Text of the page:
The Bush administration is doing its best to address the so-called global warming "problem" without creating unnecessarily harmful side effects. The president should be applauded for rejecting the Kyoto Treaty, which would have disrupted the world's economy and cost hundreds of billions of dollars in lost output and millions of lost jobs, particularly in the Third World. By proposing a voluntary, market-based trading system for greenhouse-gas-emissions-reduction credits, the administration, to its own credit, is striving to "address" global warming without falling into the trap set by the eco-opportunists who seek more to cool economic activity than the Earth's atmosphere.
Which brings us to the heart of the matter. Global warming is not about sound science or saving the planet from overheating so much as it obstructs the spread of entrepreneurial capitalism and will radically stunt global economic growth. The politics of global warming are clear: Well-intentioned voters, frightened by some not-so-well intentioned agitators, have convinced elected officials to "address" the global-warming "problem."
The scientific community in this area, heavily subsidized by government and generously supported by foundations with a concern for the environment, has, in effect, become a part of the global-warming lobby. This lobby is influenced by an academic tradition in university departments of philosophy and sociology that study the "sociology of knowledge," which perceives science less as an objective search for truth than a subjective social process of negotiation among differing interests.
As geographer John Adams points out, "The greater the degree of scientific uncertainty, the more we are guided by assumption, inference and belief." In a classic text on the sociology of science, B. Latour and S. Woolgar explain: "'Facts' become stabilized only through a process of social negotiation among scientists who have a stake in the outcome." And self-described "eco-feminist" Elizabeth Bird explains the implications this way: "Scientific consensus is reached not when the facts 'speak' for themselves, but rather when the political, professional and economic costs of refuting them are such that further negotiation becomes untenable."
The administration has now elevated three highly controversial and speculative conjectures to the status of hard scientific fact: 1) the Earth's atmosphere is warming; 2) global warming is undesirable; and 3) mankind is responsible for global warming. This "three-conjecture" strategy on global warming is extremely troublesome to those of us who cling to the old-fashioned notion that there is such a thing as "objective truth." The role of science is to discover truth in the laboratory and in the field, not to negotiate scientific truth in the streets or the voting booth.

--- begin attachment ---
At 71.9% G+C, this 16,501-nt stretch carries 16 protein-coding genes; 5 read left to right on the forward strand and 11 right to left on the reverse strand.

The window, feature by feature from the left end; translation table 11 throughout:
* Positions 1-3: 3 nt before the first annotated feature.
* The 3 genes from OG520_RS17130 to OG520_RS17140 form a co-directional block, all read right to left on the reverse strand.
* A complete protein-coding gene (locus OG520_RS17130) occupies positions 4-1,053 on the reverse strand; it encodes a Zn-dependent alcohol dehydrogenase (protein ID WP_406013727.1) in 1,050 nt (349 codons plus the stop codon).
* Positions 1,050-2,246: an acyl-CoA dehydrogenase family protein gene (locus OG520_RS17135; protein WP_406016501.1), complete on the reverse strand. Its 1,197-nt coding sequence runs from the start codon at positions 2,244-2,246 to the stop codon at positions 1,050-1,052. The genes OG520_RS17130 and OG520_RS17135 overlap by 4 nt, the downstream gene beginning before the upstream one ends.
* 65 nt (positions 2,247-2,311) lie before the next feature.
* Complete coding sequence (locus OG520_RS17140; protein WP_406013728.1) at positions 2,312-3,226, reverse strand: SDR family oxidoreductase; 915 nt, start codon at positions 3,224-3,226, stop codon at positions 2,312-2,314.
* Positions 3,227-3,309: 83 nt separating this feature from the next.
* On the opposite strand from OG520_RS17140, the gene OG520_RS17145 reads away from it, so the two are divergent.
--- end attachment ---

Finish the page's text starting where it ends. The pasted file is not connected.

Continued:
These conjectures presume that the environment and atmosphere ought to remain static, which implies that higher or lower temperatures are somehow abnormal. In fact, the environment and atmosphere are in a constant state of flux and many scientists believe we only recently have emerged from a "little ice age."
The fact is, there is no scientific certainty that the Earth's atmosphere is in fact warming. Twenty-five years' worth of satellite observations reveal no increase in the atmospheric temperature just above the Earth's surface. Moreover, recent experimental data from the Antarctic suggest just the opposite -- Antarctica has been cooling for some time now, and the Antarctic ice sheet is thickening, not thinning as global warming theory predicts.
There is no compelling empirical evidence that man's emissions of certain so-called "greenhouse gases" (primarily CO2) elevate the Earth's natural greenhouse-warming effect above what it would be if man lived in a pre-industrial civilization. Even James Hansen, the director of NASA's Goddard Institute for Space Studies, the "father" of the global warming conjectures, now predicts that the planet will only warm about 1.5 degrees C over the next century, a miniscule amount even if true.
If the Earth is in fact getting warmer, a number of more compelling rival hypotheses explain why without jumping in parlor-game fashion to the conclusion that "mankind did it, with greenhouse gas emissions, in the factories and power plants." The most compelling explanations for why global climate change might occur come from theories that account for long natural cycles of warming and cooling (for which there is ample empirical scientific confirmation) by the sun's thermonuclear activity and/or cyclical alterations in the earth's orbit relative to the sun.
Even if conjectures one and three above were true, there still has been no comprehensive scientific weighing of the relative benefits and potential harm that global warming might produce to justify Draconian government effort to reverse it such as Sen. John McCain's bill to raise federal gas-mileage requirements to 50 mpg. A report last year in Science examined the issue of climate prediction, and the authors concluded, "We do not yet have tools to predict potentially socially significant regional climate changes in the next 100 years."
With all due respect to Bush's really good intentions, I believe it is erroneous to propose even a voluntary, market-
based government program to reduce so-called "greenhouse gases" without sufficient scientific evidence to warrant it. It's also disappointing that the proposal contains new tax credits for energy efficiency, clean technologies and increasing carbon storage, which have consistently failed in the past and would further debilitate an already dysfunctional and economically destructive tax system. I am afraid that even the administration's market-based approach could put us on a slippery slope to harmful and unwarranted government restrictions on the economy. I hope the administration succeeds. I fear it won't.